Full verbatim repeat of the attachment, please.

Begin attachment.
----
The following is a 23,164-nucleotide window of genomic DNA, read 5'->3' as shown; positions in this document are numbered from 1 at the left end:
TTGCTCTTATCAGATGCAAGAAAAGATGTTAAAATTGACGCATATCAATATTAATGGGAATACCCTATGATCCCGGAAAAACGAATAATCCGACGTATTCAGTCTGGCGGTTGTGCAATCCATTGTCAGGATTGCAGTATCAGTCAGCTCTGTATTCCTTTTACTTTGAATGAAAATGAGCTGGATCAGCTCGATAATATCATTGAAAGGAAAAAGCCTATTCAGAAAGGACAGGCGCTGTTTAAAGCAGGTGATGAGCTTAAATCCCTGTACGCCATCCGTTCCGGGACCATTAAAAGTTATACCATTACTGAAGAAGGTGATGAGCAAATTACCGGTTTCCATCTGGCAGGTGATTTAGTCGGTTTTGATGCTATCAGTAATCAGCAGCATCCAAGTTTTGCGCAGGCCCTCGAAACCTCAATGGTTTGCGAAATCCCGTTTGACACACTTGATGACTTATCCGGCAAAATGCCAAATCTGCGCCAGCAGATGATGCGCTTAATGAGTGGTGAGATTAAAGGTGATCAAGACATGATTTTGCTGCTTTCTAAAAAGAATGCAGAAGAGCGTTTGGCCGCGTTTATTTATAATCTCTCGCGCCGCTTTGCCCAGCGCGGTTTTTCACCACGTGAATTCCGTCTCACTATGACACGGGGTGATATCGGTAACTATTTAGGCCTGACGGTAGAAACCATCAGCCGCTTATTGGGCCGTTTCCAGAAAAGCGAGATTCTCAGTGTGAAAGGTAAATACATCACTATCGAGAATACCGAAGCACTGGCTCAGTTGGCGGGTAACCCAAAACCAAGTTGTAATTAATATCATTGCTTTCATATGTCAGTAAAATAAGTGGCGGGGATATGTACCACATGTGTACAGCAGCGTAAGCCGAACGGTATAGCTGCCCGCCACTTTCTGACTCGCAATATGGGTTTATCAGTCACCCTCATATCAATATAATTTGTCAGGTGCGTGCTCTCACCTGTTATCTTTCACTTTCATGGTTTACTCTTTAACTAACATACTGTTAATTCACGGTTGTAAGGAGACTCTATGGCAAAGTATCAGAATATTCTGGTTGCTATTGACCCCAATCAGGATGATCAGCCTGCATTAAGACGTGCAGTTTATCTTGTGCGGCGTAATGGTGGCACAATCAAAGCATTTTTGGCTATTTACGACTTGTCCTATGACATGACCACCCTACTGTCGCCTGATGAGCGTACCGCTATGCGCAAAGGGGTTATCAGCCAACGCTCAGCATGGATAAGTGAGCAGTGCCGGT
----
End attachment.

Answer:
The following is a 23,164-nucleotide window of genomic DNA, read 5'->3' as shown; positions in this document are numbered from 1 at the left end:
TTGCTCTTATCAGATGCAAGAAAAGATGTTAAAATTGACGCATATCAATATTAATGGGAATACCCTATGATCCCGGAAAAACGAATAATCCGACGTATTCAGTCTGGCGGTTGTGCAATCCATTGTCAGGATTGCAGTATCAGTCAGCTCTGTATTCCTTTTACTTTGAATGAAAATGAGCTGGATCAGCTCGATAATATCATTGAAAGGAAAAAGCCTATTCAGAAAGGACAGGCGCTGTTTAAAGCAGGTGATGAGCTTAAATCCCTGTACGCCATCCGTTCCGGGACCATTAAAAGTTATACCATTACTGAAGAAGGTGATGAGCAAATTACCGGTTTCCATCTGGCAGGTGATTTAGTCGGTTTTGATGCTATCAGTAATCAGCAGCATCCAAGTTTTGCGCAGGCCCTCGAAACCTCAATGGTTTGCGAAATCCCGTTTGACACACTTGATGACTTATCCGGCAAAATGCCAAATCTGCGCCAGCAGATGATGCGCTTAATGAGTGGTGAGATTAAAGGTGATCAAGACATGATTTTGCTGCTTTCTAAAAAGAATGCAGAAGAGCGTTTGGCCGCGTTTATTTATAATCTCTCGCGCCGCTTTGCCCAGCGCGGTTTTTCACCACGTGAATTCCGTCTCACTATGACACGGGGTGATATCGGTAACTATTTAGGCCTGACGGTAGAAACCATCAGCCGCTTATTGGGCCGTTTCCAGAAAAGCGAGATTCTCAGTGTGAAAGGTAAATACATCACTATCGAGAATACCGAAGCACTGGCTCAGTTGGCGGGTAACCCAAAACCAAGTTGTAATTAATATCATTGCTTTCATATGTCAGTAAAATAAGTGGCGGGGATATGTACCACATGTGTACAGCAGCGTAAGCCGAACGGTATAGCTGCCCGCCACTTTCTGACTCGCAATATGGGTTTATCAGTCACCCTCATATCAATATAATTTGTCAGGTGCGTGCTCTCACCTGTTATCTTTCACTTTCATGGTTTACTCTTTAACTAACATACTGTTAATTCACGGTTGTAAGGAGACTCTATGGCAAAGTATCAGAATATTCTGGTTGCTATTGACCCCAATCAGGATGATCAGCCTGCATTAAGACGTGCAGTTTATCTTGTGCGGCGTAATGGTGGCACAATCAAAGCATTTTTGGCTATTTACGACTTGTCCTATGACATGACCACCCTACTGTCGCCTGATGAGCGTACCGCTATGCGCAAAGGGGTTATCAGCCAACGCTCAGCATGGATAAGTGAGCAGTGCCGGT